Hand Surgery

The function of the hand

The hand is an extraordinary organ ! The ultimate link to the upper limb, the organ of touch, of relationship to others, it can replace speech for people with certain disabilities, an organ of precision and object of beauty, sensuality or even fantasy … It combines dexterity, fineness, gracefulness but also strength and power. There are as many hands as individuals, trades, arts, sports: pianist hands, guitarist, farmer, builder, seamstress, goldsmith, surgeon, dancer hands…

In order to complete these multiple functions the anatomy of the hand is very complex. The skeleton of the hand is elaborate; it’s made up of 27 bones (wrist bones: carpus, metacarpals and phalanges). Muscles are numerous, some have their muscular body in the palm of the hand, they are the small intrinsic muscles and others have it in the forearm; they’re called extrinsic muscles that insert their strong and powerful tendons to the phalanges. The nervous network is dense, like electric wiring, it drives muscle coordination and conveys finger sensitivity, via the median nerve for the first three fingers to put it simply and the ulnar nerve for the last two. The fibrous network in the palm of the hand is very elaborate and makes up a real mesh to ensure the ability to hold and grasp objects without the skin being soaped.


Hand disorders

Except for traumatic injuries, all the elements of the hand can anatomically be affected. These « cold » or degenerative disorders are usually the consequence of muscle and tendon overuse or repetitive stress injuries generating conflicts, blocking, compression, inflammation and wear of the anatomical features of the hand:

  • Damage to peripheral nerves : these nerves run along their way from neck to hand through osteofibrous tunnels where they can be compressed. The most frequent disorder is by far the carpal tunnel syndrome compressing the median nerve in the carpal tunnel and in second position the compression of the ulnar nerve whose critical zone lies at the elbow.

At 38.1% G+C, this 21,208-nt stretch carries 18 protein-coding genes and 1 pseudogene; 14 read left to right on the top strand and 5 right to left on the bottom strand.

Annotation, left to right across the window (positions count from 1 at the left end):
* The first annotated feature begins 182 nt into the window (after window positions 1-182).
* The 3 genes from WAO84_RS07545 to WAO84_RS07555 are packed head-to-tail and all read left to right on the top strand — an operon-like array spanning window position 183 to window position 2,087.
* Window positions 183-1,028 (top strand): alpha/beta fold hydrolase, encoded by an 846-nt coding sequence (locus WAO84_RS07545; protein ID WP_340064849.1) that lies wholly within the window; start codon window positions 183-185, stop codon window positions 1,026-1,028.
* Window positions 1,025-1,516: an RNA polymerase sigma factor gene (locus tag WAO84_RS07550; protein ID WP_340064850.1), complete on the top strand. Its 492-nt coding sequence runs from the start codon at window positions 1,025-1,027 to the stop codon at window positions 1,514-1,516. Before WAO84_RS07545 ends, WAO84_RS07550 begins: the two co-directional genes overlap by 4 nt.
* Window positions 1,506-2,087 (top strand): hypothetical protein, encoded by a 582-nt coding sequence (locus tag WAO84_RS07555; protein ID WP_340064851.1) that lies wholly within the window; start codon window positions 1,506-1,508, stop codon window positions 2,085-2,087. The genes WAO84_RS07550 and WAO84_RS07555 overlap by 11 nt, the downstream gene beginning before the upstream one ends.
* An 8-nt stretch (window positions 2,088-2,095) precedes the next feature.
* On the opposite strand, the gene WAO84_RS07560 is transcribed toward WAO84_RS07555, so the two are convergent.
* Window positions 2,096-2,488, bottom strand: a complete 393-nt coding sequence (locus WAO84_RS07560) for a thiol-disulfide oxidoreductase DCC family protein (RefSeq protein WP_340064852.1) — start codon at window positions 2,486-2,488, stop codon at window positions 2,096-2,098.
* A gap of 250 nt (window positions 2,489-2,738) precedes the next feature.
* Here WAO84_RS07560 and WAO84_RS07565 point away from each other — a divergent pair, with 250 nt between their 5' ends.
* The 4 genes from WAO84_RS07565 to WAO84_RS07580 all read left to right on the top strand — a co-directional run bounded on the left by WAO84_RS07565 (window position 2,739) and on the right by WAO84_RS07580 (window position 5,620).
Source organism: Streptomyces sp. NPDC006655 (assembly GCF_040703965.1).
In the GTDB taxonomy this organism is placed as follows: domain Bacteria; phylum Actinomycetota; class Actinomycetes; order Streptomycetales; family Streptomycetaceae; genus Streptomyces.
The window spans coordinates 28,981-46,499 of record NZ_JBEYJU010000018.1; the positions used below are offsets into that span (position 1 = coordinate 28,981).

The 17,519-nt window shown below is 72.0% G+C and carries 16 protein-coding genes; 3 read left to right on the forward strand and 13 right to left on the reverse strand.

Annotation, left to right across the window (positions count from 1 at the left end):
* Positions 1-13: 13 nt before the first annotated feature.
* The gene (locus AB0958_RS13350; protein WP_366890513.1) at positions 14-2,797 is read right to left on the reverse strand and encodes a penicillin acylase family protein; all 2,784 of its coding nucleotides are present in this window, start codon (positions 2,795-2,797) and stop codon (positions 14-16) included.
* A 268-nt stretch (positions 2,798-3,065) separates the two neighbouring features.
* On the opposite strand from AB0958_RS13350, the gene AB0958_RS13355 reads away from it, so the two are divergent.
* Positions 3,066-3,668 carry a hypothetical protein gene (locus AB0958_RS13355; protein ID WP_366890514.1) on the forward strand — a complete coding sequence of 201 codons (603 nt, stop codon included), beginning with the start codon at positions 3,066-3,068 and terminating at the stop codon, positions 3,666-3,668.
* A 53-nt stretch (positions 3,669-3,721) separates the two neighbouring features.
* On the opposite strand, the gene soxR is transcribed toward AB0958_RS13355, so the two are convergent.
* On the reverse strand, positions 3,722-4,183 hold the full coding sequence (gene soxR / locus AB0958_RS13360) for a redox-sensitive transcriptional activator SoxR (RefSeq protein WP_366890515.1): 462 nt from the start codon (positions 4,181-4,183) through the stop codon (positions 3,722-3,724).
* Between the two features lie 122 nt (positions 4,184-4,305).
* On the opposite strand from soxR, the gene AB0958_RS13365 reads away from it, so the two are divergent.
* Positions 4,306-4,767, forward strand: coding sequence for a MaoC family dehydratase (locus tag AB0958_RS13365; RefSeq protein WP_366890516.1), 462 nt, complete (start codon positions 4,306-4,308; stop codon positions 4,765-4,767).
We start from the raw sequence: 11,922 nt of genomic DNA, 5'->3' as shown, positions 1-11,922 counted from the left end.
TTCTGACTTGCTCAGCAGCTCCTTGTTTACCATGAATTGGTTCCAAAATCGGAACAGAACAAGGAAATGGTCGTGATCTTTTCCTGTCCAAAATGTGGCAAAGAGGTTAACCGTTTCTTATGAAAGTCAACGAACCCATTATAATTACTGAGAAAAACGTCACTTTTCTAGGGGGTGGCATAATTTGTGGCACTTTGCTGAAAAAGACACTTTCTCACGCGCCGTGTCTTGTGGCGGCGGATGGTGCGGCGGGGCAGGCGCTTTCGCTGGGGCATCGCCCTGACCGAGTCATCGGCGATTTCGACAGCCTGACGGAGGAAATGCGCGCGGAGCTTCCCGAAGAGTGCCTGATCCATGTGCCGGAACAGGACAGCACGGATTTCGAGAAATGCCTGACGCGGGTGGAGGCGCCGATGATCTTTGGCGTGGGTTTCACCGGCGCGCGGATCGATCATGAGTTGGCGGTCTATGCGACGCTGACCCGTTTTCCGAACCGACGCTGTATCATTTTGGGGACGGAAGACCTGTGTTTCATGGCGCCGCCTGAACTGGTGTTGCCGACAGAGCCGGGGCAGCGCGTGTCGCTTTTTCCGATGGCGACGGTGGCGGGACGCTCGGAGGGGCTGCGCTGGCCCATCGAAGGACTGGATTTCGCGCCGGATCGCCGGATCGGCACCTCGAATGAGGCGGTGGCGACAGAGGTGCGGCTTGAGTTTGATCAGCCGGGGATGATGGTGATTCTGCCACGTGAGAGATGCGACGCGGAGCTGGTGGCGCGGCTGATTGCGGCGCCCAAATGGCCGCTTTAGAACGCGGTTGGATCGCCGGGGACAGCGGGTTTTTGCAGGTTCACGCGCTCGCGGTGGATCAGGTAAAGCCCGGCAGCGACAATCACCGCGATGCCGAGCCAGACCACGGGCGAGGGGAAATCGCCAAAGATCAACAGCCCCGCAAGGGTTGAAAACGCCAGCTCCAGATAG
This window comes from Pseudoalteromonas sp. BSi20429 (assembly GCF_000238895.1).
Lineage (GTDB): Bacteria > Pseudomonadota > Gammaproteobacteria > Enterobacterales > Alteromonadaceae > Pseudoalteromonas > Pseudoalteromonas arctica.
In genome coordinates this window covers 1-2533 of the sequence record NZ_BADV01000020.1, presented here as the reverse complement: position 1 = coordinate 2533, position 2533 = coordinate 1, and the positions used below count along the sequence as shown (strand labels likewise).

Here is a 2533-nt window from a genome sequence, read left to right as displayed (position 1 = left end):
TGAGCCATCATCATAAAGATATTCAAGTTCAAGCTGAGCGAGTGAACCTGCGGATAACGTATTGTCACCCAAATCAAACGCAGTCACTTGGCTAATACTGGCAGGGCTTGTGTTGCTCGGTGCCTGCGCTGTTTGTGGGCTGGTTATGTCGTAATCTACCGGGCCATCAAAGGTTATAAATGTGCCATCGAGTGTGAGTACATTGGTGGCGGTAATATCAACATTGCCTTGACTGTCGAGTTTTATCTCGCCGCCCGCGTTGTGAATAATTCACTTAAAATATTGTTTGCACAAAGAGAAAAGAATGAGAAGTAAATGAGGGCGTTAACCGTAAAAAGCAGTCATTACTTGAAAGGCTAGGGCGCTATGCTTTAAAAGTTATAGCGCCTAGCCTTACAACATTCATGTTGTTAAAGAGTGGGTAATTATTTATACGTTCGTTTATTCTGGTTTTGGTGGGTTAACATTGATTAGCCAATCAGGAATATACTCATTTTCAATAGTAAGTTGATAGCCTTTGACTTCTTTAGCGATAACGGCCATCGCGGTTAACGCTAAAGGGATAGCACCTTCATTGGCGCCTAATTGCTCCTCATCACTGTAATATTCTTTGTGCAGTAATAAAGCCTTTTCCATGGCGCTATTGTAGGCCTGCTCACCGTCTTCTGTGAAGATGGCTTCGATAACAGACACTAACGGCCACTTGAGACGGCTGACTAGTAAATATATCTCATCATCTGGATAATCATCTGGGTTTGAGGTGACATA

• Tendons and synovium damage: very common conditions but not necessarily requiring surgery: blocking (trigger finger), tendon inflammation with a number of tendonitises of the wrist and hand including De Quervain’s tendonitis and cysts developing from the tunnels where the tendons glide.
  • Osteoarticular damage : the damage to the joint can occur in the form of degenerative wear (osteoarthritis) especially at the base of the thumb (rhizarthrosis) but also in the form of more localized capsular attacks with cyst formations (arthrosynovial cysts) frequent on the wrist and on finger joints near the nail.
  • Fibrous damage to the hand : this condition is called Dupuytren’s disease and affects the fibres of the palm of the hand resulting in digital retractions
  • Other disorders: benign tissue tumors in more than 9

Hand traumas make up a separate chapter. They are extremely frequent, whether in domestic or professional setting, ranging from the simple wound without affecting underlying noble elements, to major damage affecting all the elements of the hand (nerves, bones, joints, skin, tendons …). Care must be adapted and specific to each case.


Surgery and Hand Operations

Hand surgery is a specialty that deals with the treatment of hand conditions and traumas which are extremely common. This specialized surgery meets functional and aesthetic requirements; it is the encounter of functional surgery with plastic surgery.


Centre de Chirurgie Ostéo-Articulaire (CCO) - Polyclinique Saint-Privat - Rue de la Margeride -34760 Boujan-sur-Libron